Egregore – The Word of His Law Review

Now, technically, Egregore’s full title is, ahem, The Word of His Law: An Address to Abraxas in His Time and Place, Through His Grand Viseer, Thine Pansychopompos.1 If that gives you any idea, this duo fuses their chaotic tunes with a shroud of supernatural haze that represents their occult nature. Punctuating aural punishment with layers of guitar, synth, and chanting, and undergirded by an unhinged aesthetic, you can expect your ears to bleed, but by, I don’t know, ghosts?

Egregore is a duo from Vancouver, consisting of members Essentia Collapse on “Architactician and Strange-Sight” and Catastrophe Saturna providing “Inexhaustible Wellspring of Non-Euclidean Conjurations.” The project’s history is shrouded in the mysterious and occult, its aesthetic and signing to the prestigious 20 Buck Spin mounting the suspense to a revelation of what exactly The Word of His Law offers. Previously released singles “Howling Premonition” and “Exfiltrating the Triangle” offer a glimpse of the insanity wrought upon ears with a vicious concoction of black, death, grind, and war metal a la Blasphemy with a healthy dose of atmosphere and opaqueness. While expertly balancing concussive brutality and scathing corrosion with blasting energy, The Word of His Law’s reach exceeds its grasp by a long shot, resulting in a gory splatter of uneven songwriting and directionless insanity.

In a lot of ways, Egregore wants to have its many cakes and eat them too. Intro “The Place & The Time” feels like a Carach Angren symphonic interlude, setting expectations accordingly, only to blast your ears out with a chaotic array only connected by its war metal intensity. In this way, “Exfiltrating the Triangle” soars in its dizzying dissonant tremolo that would make Plasmodium jealous before socking you in the jaw with pummeling riffs, while “Libidinization of Will Azothic” deals in synth overlays, ominous plucking, and creepy chanting that add the appropriately supernatural haze that injects an appropriately ominous patience to the pummel. Solos in “Howling Premonition” and “Libidinization of Will Azothic” infuses clarity when the chaotic dust storm of this album settles. At the end of the day, it is the patient songwriting that makes Egregore tick, making the acoustic “An Address to Abraxas” feel like an appropriately ominous conclusion that excites me for the act’s future – more than The Word of His Law does.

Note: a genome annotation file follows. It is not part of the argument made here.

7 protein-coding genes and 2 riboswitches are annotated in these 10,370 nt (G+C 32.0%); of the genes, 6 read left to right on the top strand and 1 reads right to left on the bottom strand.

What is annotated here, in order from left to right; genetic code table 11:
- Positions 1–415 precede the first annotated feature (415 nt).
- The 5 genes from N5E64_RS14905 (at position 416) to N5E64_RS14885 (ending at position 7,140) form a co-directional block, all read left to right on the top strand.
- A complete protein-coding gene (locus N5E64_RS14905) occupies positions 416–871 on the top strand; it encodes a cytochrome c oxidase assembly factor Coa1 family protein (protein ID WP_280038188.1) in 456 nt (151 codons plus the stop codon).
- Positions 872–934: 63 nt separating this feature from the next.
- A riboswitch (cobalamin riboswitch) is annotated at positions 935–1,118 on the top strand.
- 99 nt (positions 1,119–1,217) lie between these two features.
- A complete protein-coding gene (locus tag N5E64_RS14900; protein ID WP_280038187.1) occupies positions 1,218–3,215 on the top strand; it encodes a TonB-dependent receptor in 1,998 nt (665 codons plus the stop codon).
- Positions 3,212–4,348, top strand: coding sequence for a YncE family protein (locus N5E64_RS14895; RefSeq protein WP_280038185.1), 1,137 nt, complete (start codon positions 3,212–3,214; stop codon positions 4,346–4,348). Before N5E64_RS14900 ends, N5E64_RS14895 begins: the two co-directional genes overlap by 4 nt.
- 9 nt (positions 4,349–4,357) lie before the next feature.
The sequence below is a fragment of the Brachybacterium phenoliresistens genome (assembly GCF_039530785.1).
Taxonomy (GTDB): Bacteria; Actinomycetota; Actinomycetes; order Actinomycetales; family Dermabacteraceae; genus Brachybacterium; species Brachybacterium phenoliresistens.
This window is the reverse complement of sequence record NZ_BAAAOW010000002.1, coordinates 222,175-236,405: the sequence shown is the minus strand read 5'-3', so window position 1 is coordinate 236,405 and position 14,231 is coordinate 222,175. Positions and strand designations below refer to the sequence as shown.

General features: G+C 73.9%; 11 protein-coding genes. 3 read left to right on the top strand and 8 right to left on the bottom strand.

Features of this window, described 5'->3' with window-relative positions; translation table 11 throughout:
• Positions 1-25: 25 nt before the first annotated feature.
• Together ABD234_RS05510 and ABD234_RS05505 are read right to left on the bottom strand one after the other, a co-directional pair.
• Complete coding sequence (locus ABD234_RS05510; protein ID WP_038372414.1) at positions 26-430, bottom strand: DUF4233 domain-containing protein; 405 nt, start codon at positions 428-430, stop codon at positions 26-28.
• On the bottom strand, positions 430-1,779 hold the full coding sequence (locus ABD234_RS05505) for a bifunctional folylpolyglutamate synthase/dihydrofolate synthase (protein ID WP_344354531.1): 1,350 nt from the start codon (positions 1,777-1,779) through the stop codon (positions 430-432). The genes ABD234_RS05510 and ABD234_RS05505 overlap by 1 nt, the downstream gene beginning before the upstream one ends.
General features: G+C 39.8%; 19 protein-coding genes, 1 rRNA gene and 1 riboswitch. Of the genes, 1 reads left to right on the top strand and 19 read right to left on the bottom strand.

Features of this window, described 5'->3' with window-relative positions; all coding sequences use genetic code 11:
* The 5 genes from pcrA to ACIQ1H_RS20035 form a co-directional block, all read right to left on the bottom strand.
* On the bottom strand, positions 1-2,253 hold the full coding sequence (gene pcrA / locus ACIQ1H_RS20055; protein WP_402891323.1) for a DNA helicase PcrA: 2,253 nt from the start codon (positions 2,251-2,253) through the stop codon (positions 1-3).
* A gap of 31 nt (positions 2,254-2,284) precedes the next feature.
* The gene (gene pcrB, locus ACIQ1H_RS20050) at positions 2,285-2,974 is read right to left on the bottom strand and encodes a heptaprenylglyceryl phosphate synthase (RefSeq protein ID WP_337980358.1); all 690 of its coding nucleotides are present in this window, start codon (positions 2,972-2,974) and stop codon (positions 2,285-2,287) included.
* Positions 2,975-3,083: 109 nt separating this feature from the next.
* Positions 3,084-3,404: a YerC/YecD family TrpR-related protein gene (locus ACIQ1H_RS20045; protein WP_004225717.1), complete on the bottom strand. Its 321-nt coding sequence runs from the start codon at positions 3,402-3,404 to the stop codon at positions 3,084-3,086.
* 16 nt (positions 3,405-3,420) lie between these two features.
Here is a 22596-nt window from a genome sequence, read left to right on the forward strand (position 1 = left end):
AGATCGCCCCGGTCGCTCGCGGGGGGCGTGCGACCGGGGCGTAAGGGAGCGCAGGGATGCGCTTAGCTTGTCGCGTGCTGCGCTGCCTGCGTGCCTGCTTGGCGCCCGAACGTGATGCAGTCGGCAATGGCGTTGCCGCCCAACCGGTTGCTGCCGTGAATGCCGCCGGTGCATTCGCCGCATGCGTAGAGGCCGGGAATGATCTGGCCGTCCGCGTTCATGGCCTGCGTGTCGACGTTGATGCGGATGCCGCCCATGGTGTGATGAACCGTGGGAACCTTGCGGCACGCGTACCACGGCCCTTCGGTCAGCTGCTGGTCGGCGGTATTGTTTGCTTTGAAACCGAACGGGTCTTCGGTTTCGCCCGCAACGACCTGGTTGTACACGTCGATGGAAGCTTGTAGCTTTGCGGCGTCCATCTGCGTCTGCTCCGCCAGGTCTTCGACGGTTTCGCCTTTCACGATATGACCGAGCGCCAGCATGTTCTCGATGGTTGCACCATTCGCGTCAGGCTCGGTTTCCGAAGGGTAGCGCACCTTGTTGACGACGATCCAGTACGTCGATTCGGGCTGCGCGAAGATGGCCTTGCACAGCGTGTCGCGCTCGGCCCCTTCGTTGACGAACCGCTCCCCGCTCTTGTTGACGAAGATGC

The issue with Egregore’s debut is that the tracks feel largely improvised. Transitions are largely absent, cohesive riffs are short-lived, and the wild dissonance feels like a product of incompetence rather than the carefully calculated sting that it could have been. And of course these guys are not incompetent, as the riffs and pinch harmonics would have been things of beauty – had they been appropriately fleshed out. To make matters worse, vocals are far too loud in the mix, and the half-hearted grunt that pervades much of the album overshadows an otherwise solid instrumental presence. “Reborn as the Word of His Law” is the best example of this, an absolute clusterfuck of jerky passages with awkward off-tempo grunts and Ulveblod-esque blackened unintentional chaos. Ultimately, with sloppy songwriting coursing through its black/death veins alongside kitchen sinks of scattered influences and melodies and shoddy vocals, The Word of His Law misuses its insanity for no gain. Its unhinged energy is a selling point, but compared to the intricately calculated insanity of acts like Amnutseba or Light Dweller, it more resembles the war metal mindlessness of Deiphago or Tetragrammacide.

Pretense can be a bitch. I was hyped for The Word of His Law with its emphasis on supernatural tones and opaqueness, but what I received was as put together as someone’s definitive explanation of the afterlife. While Essentia Collapse and Catastrophe Saturna have an impressive skill set with wild instrumentation and multifaceted vocal attack, Egregore lack the necessary songwriting chops to meet the expectations set by their intriguingly obscure premise. With jarring movements, aimless technicality, and putrid vocals to offer, the thirty-one minute pummel is excruciating. “Exfiltrating the Triangle,” “Libidinization of Will Azothic,” and “An Address to Abraxas” have their promising moments, but The Word of His Law is a train wreck whose only supernatural elements are the ghosts of the black metal, death metal, and war metal casualties wandering around, um, somewhere.

Rating: 1.5/5.0
DR: 9 | Format Reviewed: 320 kbps mp3
Label: 20 Buck Spin
Releases Worldwide: April 15, 2022

Show 1 footnote

  1. Which almost hits my word count on its own.
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